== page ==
How did Alton find the competition?  “The first round was kind of easy, but it got harder and harder as the tournament continued along.  It was fun!  You play a lot of monsters you don’t normally play with, and you get into a lot of topdecking.”  Alton’s winning plan?  “A lot of the Xyz support helped.  Whenever you’d Xyz Summon and have something like Xyz Energy or Xyz Effect, you’d usually win.” Xyz Energy is a Normal Spell Card that allows you to detach an Xyz Material to destroy an opposing face-up monster.  It’s great in a format like this one, where the biggest monster tends to dominate the field, and simple removal like Bottomless Trap Hole and Dimensional Prison is hard to come by. Xyz Effect is a Trap Card that lets you destroy any card on the field when you Xyz Summon, so it’s very similar.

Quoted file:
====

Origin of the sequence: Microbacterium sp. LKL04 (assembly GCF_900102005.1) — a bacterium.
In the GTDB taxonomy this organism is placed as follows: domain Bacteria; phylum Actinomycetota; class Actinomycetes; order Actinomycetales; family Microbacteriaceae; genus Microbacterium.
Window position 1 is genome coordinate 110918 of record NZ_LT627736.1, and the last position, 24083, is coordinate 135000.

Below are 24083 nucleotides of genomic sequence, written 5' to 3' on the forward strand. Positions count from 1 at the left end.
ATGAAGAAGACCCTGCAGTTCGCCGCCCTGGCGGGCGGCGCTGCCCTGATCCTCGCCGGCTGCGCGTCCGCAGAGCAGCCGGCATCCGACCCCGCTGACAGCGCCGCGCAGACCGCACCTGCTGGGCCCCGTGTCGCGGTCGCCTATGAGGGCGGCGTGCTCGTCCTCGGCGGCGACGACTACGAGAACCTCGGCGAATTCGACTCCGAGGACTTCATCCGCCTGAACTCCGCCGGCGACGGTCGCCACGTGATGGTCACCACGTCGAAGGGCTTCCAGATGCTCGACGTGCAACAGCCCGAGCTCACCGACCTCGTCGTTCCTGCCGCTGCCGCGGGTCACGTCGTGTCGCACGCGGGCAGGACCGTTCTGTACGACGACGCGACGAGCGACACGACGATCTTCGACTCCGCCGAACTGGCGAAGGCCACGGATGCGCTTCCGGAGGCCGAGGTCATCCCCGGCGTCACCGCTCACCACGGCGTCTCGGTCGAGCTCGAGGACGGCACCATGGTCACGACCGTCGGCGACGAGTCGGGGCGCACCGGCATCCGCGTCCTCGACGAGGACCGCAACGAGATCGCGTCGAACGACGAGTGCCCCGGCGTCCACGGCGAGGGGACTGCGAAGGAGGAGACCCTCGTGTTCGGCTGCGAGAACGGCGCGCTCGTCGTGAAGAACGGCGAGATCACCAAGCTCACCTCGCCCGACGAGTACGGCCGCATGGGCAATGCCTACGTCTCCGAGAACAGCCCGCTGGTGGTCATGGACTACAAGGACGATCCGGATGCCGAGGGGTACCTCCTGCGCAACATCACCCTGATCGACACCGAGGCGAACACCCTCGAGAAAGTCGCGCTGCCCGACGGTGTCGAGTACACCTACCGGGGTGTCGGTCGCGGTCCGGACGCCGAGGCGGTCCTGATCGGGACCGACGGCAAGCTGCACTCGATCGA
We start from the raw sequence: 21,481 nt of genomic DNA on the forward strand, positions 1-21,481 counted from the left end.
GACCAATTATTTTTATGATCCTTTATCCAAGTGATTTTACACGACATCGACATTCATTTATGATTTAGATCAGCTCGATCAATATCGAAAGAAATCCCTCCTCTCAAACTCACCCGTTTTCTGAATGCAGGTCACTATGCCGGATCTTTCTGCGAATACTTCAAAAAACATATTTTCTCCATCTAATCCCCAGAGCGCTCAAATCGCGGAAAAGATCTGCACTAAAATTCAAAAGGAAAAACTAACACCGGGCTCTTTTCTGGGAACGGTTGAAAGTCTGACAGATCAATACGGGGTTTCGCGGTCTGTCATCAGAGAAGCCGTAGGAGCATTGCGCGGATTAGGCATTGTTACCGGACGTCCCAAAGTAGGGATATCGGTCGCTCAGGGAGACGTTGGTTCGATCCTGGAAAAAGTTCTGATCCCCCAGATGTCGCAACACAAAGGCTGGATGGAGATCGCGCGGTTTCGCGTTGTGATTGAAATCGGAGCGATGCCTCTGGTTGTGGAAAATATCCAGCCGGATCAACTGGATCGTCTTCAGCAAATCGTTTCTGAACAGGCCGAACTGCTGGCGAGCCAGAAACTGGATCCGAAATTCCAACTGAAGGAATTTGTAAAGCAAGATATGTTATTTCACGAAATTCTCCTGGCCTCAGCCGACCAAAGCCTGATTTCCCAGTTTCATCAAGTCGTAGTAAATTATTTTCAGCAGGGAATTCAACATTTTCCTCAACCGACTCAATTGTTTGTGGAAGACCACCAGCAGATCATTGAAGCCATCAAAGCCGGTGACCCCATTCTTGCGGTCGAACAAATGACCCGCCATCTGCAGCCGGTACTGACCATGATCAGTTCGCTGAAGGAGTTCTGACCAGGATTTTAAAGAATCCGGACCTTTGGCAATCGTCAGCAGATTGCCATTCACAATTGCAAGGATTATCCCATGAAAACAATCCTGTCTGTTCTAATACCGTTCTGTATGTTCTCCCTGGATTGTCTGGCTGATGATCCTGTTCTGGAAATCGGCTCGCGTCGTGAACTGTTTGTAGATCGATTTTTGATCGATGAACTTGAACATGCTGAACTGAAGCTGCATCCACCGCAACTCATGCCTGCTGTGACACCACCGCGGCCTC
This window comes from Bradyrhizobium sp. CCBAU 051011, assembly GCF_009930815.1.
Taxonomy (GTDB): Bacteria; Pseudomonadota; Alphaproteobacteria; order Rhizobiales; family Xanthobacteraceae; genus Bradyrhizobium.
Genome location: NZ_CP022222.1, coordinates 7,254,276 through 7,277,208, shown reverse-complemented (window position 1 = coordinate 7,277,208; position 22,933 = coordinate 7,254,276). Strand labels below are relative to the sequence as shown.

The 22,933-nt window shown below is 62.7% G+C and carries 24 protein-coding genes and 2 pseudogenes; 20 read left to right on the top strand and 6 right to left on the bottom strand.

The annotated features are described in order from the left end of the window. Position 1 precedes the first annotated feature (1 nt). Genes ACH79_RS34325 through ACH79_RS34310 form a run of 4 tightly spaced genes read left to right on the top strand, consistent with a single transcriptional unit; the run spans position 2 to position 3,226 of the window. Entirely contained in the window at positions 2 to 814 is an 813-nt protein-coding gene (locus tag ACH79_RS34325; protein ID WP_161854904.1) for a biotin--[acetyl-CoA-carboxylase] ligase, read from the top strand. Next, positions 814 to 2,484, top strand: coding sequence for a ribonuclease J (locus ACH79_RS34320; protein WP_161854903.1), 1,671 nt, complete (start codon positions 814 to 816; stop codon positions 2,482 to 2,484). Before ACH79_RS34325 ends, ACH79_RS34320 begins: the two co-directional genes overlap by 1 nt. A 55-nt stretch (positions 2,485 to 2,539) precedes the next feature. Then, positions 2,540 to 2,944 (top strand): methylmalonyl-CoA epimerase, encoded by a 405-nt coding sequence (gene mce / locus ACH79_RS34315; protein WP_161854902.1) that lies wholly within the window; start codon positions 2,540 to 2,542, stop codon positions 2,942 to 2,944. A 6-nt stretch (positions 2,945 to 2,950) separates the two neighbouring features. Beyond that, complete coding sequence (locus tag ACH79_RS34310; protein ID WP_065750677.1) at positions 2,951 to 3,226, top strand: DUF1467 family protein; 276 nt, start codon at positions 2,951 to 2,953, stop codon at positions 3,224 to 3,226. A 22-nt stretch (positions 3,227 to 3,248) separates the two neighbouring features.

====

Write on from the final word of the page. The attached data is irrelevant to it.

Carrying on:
“My main go-to card was Blade Knight,” commented Alton.  “The ATK boost was really powerful!”  His MVP Xyz Monster?  “Grenosaurus is the one I got out the most, usually with Feedback Warrior.  If I could keep any monster on the field, I could drop Feedback Warrior and change that monster’s level. Then I could stack them to Xyz Summon Grenosaurus.”  And what did Alton think of winning a Grenosaurus mat to go with his big Dinosaur plays?  “The mat’s really nice!  It looks great!”


Our last Starter Deck Tournament winner on Saturday was nineteen year-old Nick Fraser, from Red Deer, Alberta.  “My friends made me do it!” laughed Fraser.  “They told me I should enter because the mat looks nice, and I need another Utopia anyways, so I went for it.”  What did he like about the event?  “Everyone was on the same level, using the same Deck.  Oh, and I really liked the fact that I won!  That made me feel better about dropping from the YCS.”